Radcliffe on Broadway, King and I rumours and Carole King off stage
When Norm Lewis takes on the title role of The Phantom of the Opera next month, it will mark the first time that a black actor has played the role on Broadway and a great deal of media attention has surrounded this important step in non-traditional casting.But it’s worth noting that Lewis follows in the footsteps of actor Robert Guillaume, who played the role way back in 1990 in the Los Angeles production, succeeding Michael Crawford. Click here to see Guillame performing.
Playwright Kenneth Lonergan will make his Broadway debut next season when Scott Rudin brings a revival of This is Our Youth to Broadway. First produced by The New Group Off-Broadway in 1996, the play was the launching pad for Lonergan and actor Mark Ruffalo. The new production, which will first be seen at Chicago’s Steppenwolf Theatre this summer, will feature Michael Cera of Juno and Arrested Development alongside Kieran Culkin and 17-year-old web magazine editor Tavi Gevinson in her acting debut. Anna D Shapiro, who staged the current Broadway production of Of Mice And Men, directs.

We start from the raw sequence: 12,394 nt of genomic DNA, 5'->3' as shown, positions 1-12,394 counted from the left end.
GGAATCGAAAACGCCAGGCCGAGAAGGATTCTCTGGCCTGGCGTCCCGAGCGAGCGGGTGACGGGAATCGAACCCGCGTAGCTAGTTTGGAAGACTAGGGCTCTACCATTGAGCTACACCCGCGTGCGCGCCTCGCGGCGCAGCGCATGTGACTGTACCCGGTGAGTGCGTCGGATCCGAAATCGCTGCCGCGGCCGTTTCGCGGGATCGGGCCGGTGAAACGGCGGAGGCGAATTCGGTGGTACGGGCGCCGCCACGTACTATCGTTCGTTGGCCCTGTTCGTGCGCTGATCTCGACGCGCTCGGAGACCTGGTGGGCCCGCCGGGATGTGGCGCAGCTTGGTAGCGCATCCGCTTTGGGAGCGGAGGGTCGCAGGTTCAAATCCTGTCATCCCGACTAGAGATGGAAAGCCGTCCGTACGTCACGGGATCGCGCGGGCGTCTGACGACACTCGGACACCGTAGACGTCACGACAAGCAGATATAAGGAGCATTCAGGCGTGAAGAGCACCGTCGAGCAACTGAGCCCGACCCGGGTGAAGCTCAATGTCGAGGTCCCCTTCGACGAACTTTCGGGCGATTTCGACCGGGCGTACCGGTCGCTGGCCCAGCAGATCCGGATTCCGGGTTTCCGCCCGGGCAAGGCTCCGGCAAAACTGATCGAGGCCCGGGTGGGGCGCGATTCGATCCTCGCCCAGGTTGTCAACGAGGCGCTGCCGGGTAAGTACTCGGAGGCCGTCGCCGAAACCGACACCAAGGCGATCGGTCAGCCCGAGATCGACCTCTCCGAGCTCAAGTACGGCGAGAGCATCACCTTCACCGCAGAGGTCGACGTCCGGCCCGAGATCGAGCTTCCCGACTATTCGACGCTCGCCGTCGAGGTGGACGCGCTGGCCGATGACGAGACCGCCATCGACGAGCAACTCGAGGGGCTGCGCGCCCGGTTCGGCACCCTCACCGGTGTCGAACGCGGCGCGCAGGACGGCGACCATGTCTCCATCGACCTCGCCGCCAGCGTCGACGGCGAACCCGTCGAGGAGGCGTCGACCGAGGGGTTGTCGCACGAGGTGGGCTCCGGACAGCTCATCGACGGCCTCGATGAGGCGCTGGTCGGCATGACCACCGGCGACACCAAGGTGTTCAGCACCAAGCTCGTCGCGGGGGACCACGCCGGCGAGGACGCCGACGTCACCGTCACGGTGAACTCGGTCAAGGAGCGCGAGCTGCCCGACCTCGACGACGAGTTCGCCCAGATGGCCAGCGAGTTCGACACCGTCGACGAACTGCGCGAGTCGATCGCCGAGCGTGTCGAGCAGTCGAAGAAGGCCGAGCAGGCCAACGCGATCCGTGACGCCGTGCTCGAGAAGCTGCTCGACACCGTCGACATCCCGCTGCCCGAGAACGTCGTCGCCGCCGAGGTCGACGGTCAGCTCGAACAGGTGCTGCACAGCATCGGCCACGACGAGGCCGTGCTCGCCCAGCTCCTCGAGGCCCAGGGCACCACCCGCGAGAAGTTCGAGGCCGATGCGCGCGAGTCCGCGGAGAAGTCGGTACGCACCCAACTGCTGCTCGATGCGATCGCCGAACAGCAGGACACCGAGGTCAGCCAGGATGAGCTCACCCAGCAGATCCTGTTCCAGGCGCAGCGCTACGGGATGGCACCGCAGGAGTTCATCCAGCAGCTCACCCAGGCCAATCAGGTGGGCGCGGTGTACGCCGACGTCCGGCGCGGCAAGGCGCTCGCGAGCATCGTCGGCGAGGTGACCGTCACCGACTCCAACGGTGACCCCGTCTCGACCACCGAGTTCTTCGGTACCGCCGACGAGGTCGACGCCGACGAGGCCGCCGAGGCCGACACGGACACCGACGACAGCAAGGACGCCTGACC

Save for confirmation that there will be a revival of Rodgers and Hammerstein’s The King and I next year at Lincoln Center Theater, everything about the production is rumour and supposition but Kelli O’Hara, currently in The Bridges of Madison County, is widely expected to play Anna Leonowens, which strongly suggests a reunion of the team behind the very successful revival of South Pacific at LCT in 2008, led by director Bartlett Sher. Casting O’Hara is practically inevitable; now someone needs to get on the ball and put Laura Benanti in a production of My Fair Lady.